I've been planning on cleaning house since January 2012.
That's the first step; the planning.
One must take inventory to assess what needs to be done, should be done, and in what order.
Take this morning, for example.
I poured my second cup of coffee, propped my feet, then started assessing, notebook in hand.
Yes, I need to store some books. I can't possibly read all those books stacked on my coffee table.
I prefer to read three at a time, but a dozen, no. I must put some of them in the bookcase.
Second, the junk mail has to go. How many Dish ads do I need before I toss them? And how many pizza promotions do I need to save?
There is the accumulation of weekly newspapers, too. They spew forth from a large red basket that can no longer hold them.
They need to be tossed as well. How many newspapers does one need for wrapping fish or starting a wood fire?
Newspapers and junk mail take up too much of my limited space. No more just moving them from place to place, stack to stack.
Okay, now I need to assess the kitchen. The dishes piled in the sink from supper need scouring. The dishwasher is already full so I need to hand wash the dishes in the sink or unload the clean dishes and replace with dirty ones.
I need to remove the crumbs from the toaster and also empty the morning coffee grounds.
I realize I need more bananas so I add that to a list I keep on my kitchen counter. Usually after I add items to the list over a matter of days, I forget and leave the list on the cabinet when I go grocery shopping. But it is mandatory to keep the list, nevertheless. There's also a to do list. I must phone my doctor for a new prescription; I must call my sister in Missouri and check on her health. I must pay my Metlife bill.
And I must answer an important email from a friend in Ohio.
My assessment list continues.
Shoes in the master bedroom need cataloging, removed from the bedroom floor and placed back into the closet. It's as though those shoes play musical chairs all day long, never settling in one spot.
The clothes in the closet are a major problem. Taking inventory of them will take the rest of this year.
The desk needs clearing off, again. Old calendars need disposal and reminder notes from previous months, need pitching into a waste basket that overflows already.
I must empty all wastebaskets and deposit the trash into the trash container outdoors.
Dust all the ceiling fans.
Run the dust mop over the hardwood floors, lest I have company.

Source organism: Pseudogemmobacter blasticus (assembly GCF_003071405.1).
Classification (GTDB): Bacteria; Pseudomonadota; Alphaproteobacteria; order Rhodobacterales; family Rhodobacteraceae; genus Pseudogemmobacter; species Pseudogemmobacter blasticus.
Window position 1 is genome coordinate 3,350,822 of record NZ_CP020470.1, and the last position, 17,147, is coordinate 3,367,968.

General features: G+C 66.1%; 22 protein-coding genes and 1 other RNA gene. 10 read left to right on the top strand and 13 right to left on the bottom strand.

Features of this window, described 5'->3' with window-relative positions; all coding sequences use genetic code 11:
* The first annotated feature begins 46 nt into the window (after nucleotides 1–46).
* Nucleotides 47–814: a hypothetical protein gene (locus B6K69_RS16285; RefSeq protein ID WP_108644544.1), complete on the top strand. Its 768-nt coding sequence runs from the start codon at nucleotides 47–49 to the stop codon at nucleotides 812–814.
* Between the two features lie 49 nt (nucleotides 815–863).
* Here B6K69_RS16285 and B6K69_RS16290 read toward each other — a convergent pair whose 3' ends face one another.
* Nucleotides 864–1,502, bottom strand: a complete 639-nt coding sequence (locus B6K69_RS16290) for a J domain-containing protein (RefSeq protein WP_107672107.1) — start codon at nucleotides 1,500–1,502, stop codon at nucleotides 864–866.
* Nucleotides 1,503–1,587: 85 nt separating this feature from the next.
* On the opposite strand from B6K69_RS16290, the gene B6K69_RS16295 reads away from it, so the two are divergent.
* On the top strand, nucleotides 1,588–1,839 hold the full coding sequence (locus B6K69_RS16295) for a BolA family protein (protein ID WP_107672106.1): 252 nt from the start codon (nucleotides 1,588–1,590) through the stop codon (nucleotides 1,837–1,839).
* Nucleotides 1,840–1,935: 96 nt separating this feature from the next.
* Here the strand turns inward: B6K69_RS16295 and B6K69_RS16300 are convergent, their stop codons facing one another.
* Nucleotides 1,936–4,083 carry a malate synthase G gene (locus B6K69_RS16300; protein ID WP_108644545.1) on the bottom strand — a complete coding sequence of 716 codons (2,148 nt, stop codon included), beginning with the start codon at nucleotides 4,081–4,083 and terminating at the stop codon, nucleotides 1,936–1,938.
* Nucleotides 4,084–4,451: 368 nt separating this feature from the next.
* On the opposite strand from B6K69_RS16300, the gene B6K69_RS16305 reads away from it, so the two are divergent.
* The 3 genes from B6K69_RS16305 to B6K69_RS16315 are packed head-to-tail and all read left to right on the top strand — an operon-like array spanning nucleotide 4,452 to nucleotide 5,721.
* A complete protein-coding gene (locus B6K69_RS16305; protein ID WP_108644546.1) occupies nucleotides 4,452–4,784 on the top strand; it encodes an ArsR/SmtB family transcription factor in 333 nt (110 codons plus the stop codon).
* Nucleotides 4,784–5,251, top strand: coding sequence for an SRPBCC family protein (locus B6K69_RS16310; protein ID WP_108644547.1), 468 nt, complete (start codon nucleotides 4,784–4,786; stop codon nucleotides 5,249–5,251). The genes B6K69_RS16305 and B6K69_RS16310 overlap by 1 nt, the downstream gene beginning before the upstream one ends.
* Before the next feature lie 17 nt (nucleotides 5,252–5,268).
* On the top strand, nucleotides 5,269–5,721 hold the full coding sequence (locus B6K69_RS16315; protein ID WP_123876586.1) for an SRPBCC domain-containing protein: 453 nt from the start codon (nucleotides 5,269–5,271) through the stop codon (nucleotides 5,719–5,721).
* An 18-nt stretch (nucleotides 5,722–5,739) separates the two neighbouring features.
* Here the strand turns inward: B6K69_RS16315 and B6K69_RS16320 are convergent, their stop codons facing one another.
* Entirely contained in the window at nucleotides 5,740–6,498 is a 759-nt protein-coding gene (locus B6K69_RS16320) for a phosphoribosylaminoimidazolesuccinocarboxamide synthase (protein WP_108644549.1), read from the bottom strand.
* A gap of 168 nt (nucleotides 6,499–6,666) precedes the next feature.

Then there's the furniture dusting, a never ending chore. The curio cabinet needs emptying and dusting (a major job). Heavy glass shelves need washing and drying by hand.
I must replace the liquid no soap in the soap dispenser.
I must shake the bathroom throw rugs, and clean the commodes with Pinesol or other cleansers.
I take inventory of the back bedroom, then as usual, close the door, as I shake my head in futility. That bedroom needs tidying, the floor cleared of nonessentials, like extra pillows, boxes filled with summer tops, stuffed animals. Clothes on bed need rehanging in too full closet.
That is a challenge, noted in the inventory list.
The wrap-a-round porch needs sweeping and the garage needs sweeping, too. Swirling leaves have flown through the open garage and littered the concrete floor.
In fact, leaves are taking over the patio out back and are filling the bird bath.
Don't forget the hand washing of the delicates that should not be washed in the washing machine with the regular loads.
I need to change the towels, wash the dirty ones.
And fold the dried clothes that are in the dryer.
Sheets must be changed.
And don't forget the telephone. It has fingerprints and scuffs that need wet wiping.
The computer screen and television screen also need cleaning (not every day, but often).
Rearrange the pantry canned goods to make room for more.
After taking inventory and logging housecleaning chores, I decide it's time for a refreshing change of pace.
And a rehash of the political debate.
As Dwight D. Eisenhower said, "Plans are worthless, but planning is everything."
And, hey, you guys. You might think we women do nothing all day but watch soaps and eat chocolate.
Not so. We do a lot of planning.